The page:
Features
James Allen Walker for WORLD

Influence & action

Q&A | Best-selling novelist Tim LaHaye has helped get evangelicals involved in civic life-and more involvement, he says, is needed

Issue: "The ABCs of C Street," Aug. 29, 2009

Left Behind fans, rejoice-a new Tim LaHaye series is coming next year.

With his wife of 62 years, Beverly, sitting next to him and suggesting that he not reveal much of the plot, the 83-year-old pastor and author said the next series will be an action-adventure one featuring a wealthy, retired Air Force lieutenant colonel desperately trying to keep two neutron bombs from blowing up New York City.

"Based on the same prophecies as in the Left Behind series," LaHaye declared. His co-author this time will be Craig Parshall rather than Jerry Jenkins, but LaHaye promises, "It will have people leaping off their seats."

We see you’ve been enjoying the content on our exclusive member website. Ready to get unlimited access to all of WORLD’s member content?
Get your risk-free, 30-Day FREE Trial Membership right now.
(Don’t worry. It only takes a sec—and you don’t have to give us payment information right now.)

Get your risk-free, 30-Day FREE Trial Membership right now.

LaHaye, named by Time as one of the 25 most influential evangelicals in America, has written 50 books. His latest, just out, is Jesus: Why the World Is Still Fascinated by Him (David Cook). A graduate of Bob Jones University and Western Seminary, LaHaye was involved in the founding of Christian Voice, the Council for National Policy, the Moral Majority, and other organizations.

He has spent much of his life trying to get church members to leap off seats and into establishing schools, working in media, and electing biblically conservative politicians.

Q: Which of Time's most influential evangelicals has had the most lasting impact? Jerry Falwell. He founded a university and showed that the church should get back to Christian education. Education should be based on the wisdom of God.

Q: What was the attitude of Christians toward politics when you were growing up? A pietistic mood influenced a pacifistic tendency. In the early '40s, when I was 15, my pastor said that politics is a dirty business and we Christians should never get involved-we should leave politics to all the nice, civic-minded people. That sounded real spiritual. When I got into ministry in the '50s, I found the nice, civic-minded people were not nice and civic-minded.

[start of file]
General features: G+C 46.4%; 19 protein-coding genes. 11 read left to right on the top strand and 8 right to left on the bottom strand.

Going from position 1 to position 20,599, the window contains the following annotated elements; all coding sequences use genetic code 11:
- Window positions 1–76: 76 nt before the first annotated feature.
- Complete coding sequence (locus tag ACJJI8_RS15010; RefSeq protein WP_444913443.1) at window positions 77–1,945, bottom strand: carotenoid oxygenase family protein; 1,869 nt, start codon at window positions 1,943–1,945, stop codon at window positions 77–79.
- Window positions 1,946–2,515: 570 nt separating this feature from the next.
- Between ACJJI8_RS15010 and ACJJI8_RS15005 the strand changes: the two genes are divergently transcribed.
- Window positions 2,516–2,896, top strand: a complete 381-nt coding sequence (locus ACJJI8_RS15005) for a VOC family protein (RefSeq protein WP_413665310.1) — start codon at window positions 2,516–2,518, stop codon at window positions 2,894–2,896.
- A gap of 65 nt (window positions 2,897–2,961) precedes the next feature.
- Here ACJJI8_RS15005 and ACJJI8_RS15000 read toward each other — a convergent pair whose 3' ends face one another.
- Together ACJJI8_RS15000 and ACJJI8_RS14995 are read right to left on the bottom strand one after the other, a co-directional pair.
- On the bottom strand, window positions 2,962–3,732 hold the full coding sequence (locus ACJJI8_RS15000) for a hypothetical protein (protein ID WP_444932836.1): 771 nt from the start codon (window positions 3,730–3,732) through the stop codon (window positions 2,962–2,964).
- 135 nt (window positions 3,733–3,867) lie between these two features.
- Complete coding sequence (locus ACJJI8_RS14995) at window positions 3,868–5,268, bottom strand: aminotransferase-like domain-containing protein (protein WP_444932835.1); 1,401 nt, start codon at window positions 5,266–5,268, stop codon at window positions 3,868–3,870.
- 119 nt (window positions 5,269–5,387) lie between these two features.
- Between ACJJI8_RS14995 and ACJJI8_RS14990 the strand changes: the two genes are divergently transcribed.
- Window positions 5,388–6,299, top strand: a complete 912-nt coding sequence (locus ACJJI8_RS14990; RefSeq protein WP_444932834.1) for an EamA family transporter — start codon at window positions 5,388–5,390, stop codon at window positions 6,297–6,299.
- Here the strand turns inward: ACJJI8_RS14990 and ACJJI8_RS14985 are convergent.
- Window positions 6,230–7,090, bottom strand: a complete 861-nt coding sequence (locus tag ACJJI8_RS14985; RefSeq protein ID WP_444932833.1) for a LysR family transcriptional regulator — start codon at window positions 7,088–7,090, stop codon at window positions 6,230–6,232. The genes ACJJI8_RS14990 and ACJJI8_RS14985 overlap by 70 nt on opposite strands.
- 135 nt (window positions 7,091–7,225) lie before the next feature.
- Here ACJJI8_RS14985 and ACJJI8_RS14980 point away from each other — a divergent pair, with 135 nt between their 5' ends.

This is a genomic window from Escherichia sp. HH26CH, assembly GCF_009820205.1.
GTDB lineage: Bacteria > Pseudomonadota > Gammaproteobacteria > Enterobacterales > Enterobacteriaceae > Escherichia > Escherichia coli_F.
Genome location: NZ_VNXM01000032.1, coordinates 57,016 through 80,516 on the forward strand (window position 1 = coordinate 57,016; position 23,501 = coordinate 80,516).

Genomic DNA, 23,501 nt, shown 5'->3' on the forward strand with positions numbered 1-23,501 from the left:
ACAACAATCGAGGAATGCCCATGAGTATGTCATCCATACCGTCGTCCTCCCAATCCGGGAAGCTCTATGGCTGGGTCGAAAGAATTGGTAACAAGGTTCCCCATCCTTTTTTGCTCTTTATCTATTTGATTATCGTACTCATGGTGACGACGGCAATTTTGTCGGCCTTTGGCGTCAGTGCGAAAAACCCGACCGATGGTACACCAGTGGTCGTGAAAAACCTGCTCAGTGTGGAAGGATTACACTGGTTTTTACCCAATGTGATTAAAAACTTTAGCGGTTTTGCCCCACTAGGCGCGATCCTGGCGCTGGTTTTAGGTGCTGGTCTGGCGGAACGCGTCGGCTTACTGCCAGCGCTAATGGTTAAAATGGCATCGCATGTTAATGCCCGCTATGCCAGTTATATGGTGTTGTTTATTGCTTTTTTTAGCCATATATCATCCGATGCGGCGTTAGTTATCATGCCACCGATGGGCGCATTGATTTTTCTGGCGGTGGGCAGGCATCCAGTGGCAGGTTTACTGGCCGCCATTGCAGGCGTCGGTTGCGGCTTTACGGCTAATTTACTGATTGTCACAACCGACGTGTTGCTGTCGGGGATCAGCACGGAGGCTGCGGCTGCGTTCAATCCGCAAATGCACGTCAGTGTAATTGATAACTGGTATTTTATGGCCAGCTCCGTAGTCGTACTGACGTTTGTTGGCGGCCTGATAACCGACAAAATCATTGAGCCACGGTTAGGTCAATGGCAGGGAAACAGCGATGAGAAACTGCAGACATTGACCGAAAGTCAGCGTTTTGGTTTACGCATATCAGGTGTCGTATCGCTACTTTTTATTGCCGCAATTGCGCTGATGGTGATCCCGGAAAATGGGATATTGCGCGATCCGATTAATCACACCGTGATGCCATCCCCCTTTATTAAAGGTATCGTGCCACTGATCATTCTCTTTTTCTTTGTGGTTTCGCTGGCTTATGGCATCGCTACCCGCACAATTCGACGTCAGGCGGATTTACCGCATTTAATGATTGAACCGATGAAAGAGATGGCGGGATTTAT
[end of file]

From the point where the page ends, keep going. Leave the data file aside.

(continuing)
Q: You moved to San Diego in 1958. Why there? I was a pastor in Minneapolis for six years. When I was shoveling snow from the same sidewalk for the 25th time, I said to God, "Thank you for blessing our church. Isn't there a warmer place that will call me?" I was ordained in a Southern Baptist church, and there was a church in San Diego divided between American Baptists and Conservative Baptists. The church leaders wanted a young man who was neither. When they found out I was a Southern Baptist, that was perfect.

Q: California's economic problems have been in the news lately: When did the state take a wrong turn? When Edmund G. Brown was governor [1959-1967], he was a prime mover of the California university system. He came to San Diego to dedicate the University of California-San Diego and told faculty members that it and the one in Orange County were located in the hotbeds of conservatism, and "your job is to liberalize those areas." That was the modus operandi: "Give us your tax dollars and the brains of your children."

Today we ask, "Where are these government officials who want to spend and spend coming from?" We're educating them in the schools and universities.

Q: How can that be changed? We need to get over this stupid idea that educators are more intelligent than parents. We should use school tax money to provide tax credits or certificates so parents can pay tuition at whatever school they choose. Churches already have buildings and can supply classroom space.

Q: Christians have been trying to do that for years, but voucher referenda have lost at the polls. So far the votes aren't there. We need to elect people who are pro-life and pro-education. We need to be more assertive. We get beat up in the primaries and let the secular conservatives push some candidate not really committed aggressively to the pro-life and pro-education side-but you need a committed candidate to get the evangelical church aroused.

The other side has the engines of education, dominated by unions. The only way to break the teachers union domination and department-of-education domination is by competition. I went to school on the GI Bill of Rights. If it was legal in the '40s [to use those funds for tuition at Christian colleges and seminaries], it should be legal now. We need to get pastors more involved in this.

Q: Ed Dobson, one of the pastors who was involved with you and Jerry in starting the Moral Majority, said he voted for Obama last year because he thought that's what Jesus would do. Ed is dead wrong. Jesus would not vote for anyone who is in favor of murdering babies. I won't vote for anyone who is pro-death.

Comments

You must be a WORLD member to post comments.

    Keep Reading

     

    Foxcatcher

    Few things are more uncomfortable than watching a full…

    Advertisement